NASHVILLE, Tenn. (WKRN) – Fourteen teenage students, twelve juveniles and two adults, were taken into police custody after a large fight at John Overton High School on Tuesday.
The school was placed on lockdown due to the fight around 11 a.m. Metro police said no serious injuries were reported.
According to a Metro Schools spokesperson, the fight may have stemmed between rival gangs. Metro police later added the students appear to be of Latino and Kurdish descent.
All 14 of the students faces charges of disorderly conduct. One 17-year-old faces an additional charge of resisting arrest because he allegedly attemped to grab a gun from one of the officers, according to police. Police initially said a total of 16 students were involved in the incident.
The two adults were identified as Bayar Abdullah, 18, and Azad Abdulah, 19. The identities of the others won’t be released due to their age.
Metro Nashville Public Schools sent a statement Tuesday afternoon that said, in full:
It is unfortunate such an incident occurred on the last day prior to break. Principal Dr. Jill Pittman and her team will continue to work with staff to maintain a positive and safe school environment at Overton High School when school resumes. All students involved will be disciplined appropriately.
Next week, MNPS will have counselors proactively working with students as well as with community partners to identify and understand the challenges students may be dealing with in their communities that would result in today’s issues. The district is committed to providing a safe and secure learning environment for all students through its relationship with law enforcement and its various community partners.
SRO supervisor weighs on fights in schools
Law enforcement officials say these conflicts usually begin outside the classroom.
“It usually starts in the community, not in the school,” said Lt. Danny Hurst, an SRO supervisor with the Sumner County Sheriff’s Office. “Then it overrides and comes into the school after the community.”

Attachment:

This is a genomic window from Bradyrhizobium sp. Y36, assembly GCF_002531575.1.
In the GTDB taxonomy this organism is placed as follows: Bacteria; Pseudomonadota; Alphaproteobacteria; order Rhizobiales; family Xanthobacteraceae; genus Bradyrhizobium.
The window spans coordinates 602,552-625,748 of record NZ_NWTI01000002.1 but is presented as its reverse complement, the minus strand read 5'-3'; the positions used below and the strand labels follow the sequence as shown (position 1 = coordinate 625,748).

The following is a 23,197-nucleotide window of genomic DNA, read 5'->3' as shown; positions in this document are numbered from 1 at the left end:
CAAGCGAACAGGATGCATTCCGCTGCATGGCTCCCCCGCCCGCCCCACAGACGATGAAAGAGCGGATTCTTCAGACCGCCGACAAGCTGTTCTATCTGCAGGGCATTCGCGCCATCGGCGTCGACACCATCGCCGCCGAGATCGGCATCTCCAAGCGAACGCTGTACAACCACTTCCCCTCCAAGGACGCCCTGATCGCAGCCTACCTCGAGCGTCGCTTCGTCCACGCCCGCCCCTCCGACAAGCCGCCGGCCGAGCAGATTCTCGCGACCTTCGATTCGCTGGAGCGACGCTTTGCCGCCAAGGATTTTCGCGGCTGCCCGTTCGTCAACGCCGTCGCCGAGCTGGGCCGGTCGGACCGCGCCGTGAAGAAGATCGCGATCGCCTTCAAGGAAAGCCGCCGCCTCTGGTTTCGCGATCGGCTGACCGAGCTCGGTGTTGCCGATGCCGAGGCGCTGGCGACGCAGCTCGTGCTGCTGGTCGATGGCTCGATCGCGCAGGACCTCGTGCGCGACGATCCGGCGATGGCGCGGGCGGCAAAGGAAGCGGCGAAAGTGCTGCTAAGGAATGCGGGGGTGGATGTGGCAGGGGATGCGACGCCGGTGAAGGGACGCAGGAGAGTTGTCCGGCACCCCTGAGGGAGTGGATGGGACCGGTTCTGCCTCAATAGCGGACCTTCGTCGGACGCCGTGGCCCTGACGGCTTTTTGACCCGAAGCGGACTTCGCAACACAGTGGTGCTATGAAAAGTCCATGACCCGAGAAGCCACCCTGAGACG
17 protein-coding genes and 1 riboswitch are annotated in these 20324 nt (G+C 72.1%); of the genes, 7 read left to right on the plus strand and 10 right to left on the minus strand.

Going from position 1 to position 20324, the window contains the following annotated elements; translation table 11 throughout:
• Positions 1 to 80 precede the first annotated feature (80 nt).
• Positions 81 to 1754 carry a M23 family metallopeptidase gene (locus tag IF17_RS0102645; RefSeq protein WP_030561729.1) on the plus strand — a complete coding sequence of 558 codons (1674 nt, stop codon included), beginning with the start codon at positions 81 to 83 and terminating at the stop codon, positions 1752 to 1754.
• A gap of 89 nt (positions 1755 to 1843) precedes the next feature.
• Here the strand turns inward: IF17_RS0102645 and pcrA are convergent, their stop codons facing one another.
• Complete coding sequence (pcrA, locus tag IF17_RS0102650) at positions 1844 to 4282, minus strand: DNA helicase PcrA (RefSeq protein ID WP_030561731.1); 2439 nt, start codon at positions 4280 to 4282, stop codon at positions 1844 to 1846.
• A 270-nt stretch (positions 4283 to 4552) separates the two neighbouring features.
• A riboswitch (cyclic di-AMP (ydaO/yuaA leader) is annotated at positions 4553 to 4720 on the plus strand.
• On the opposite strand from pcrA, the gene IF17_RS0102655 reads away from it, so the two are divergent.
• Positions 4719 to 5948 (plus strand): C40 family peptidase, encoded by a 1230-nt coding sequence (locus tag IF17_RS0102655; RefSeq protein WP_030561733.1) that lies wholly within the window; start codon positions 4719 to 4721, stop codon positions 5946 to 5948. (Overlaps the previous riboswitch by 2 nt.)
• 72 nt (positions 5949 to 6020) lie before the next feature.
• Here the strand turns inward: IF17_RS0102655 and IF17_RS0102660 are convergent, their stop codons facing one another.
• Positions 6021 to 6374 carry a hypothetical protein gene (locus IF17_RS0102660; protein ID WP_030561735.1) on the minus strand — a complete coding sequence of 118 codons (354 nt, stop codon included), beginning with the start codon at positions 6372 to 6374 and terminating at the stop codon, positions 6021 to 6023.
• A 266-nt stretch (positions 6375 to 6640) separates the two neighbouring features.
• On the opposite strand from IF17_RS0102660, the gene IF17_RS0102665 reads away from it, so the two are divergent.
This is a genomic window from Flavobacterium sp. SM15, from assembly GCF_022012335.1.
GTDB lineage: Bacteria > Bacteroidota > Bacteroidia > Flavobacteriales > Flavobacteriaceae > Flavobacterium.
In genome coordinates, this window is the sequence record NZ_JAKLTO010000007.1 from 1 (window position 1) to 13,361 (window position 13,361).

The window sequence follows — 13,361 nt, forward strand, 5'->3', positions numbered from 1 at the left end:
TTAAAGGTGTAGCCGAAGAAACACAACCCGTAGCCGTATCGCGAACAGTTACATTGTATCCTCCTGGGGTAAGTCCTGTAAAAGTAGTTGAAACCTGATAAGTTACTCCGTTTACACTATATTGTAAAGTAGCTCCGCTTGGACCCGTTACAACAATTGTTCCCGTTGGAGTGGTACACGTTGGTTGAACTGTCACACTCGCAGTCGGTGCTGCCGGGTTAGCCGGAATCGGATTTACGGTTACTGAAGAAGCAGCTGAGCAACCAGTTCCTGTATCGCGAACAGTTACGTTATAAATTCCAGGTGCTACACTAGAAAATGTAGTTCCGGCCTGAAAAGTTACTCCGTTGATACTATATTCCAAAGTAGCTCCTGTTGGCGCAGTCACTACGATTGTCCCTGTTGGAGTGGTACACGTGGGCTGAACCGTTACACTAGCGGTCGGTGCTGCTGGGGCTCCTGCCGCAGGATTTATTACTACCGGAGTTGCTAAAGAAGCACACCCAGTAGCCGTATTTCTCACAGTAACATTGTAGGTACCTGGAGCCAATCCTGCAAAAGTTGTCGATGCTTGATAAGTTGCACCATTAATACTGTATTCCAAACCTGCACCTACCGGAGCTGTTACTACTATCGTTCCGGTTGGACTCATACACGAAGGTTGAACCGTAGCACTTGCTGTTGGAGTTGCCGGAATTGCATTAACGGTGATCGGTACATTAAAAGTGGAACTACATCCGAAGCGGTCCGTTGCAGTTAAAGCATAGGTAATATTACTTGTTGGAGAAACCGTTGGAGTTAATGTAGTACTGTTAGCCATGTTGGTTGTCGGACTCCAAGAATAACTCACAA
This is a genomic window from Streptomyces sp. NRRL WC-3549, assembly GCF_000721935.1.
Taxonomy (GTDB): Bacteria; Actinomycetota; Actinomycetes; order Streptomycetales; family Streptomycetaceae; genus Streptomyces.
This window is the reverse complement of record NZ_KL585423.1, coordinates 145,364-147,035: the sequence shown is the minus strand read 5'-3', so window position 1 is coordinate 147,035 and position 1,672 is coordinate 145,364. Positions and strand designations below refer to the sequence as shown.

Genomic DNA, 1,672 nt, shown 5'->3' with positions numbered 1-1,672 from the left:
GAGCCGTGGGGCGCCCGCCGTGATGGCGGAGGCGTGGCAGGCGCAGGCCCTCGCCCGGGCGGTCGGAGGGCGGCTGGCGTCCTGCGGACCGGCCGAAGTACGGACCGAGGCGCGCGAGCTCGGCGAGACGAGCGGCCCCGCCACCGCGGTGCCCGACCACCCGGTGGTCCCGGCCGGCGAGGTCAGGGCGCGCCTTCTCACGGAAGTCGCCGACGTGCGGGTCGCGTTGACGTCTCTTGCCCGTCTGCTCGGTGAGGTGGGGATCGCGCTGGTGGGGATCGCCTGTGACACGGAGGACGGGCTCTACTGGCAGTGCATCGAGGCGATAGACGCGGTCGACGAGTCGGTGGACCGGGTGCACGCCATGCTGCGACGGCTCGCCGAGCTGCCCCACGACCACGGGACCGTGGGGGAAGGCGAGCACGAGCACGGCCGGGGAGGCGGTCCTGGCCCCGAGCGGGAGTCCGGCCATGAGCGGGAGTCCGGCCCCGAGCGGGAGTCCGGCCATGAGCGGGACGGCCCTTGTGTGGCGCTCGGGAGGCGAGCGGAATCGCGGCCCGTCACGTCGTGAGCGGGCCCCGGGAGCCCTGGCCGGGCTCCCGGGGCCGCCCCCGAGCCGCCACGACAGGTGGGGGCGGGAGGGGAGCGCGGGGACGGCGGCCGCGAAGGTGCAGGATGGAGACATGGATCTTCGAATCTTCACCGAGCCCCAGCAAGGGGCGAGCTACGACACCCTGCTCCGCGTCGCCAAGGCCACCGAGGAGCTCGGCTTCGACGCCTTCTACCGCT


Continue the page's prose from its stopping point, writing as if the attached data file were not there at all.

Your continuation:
Lt. Hurst knows all too well the impact of these fights, after a gang related incident earlier this year at Gallatin High School.
“That was one that slipped through the cracks, involving cliques they call them, from two different neighborhoods,” he said. “They got in a fight out in the community, which police actually responded and got that – So that tension was there, and unfortunately we weren’t in the right place at the exact right time.”
For law enforcement, preventing these conflicts is a team effort between a School Resource Officer (SRO), the school staff, and most importantly, the students.
Lt. Hurst says communication is key, talking the tension out before it erupts in the hallway.
He emphasizes though that safety precautions in schools are extensive, and the number of conflicts that are resolved peacefully, with the help of school officials, far outnumber actual fights.
“You can buy all the cameras, you can buy thousands of dollars-worth of cameras, metal detectors, it doesn’t matter,” Lt. Hurst added. “It’s the atmosphere of the school, where they talk to you, where [students] know they can come and talk to an SRO, administrator, teacher, peer, that will come and let us know.”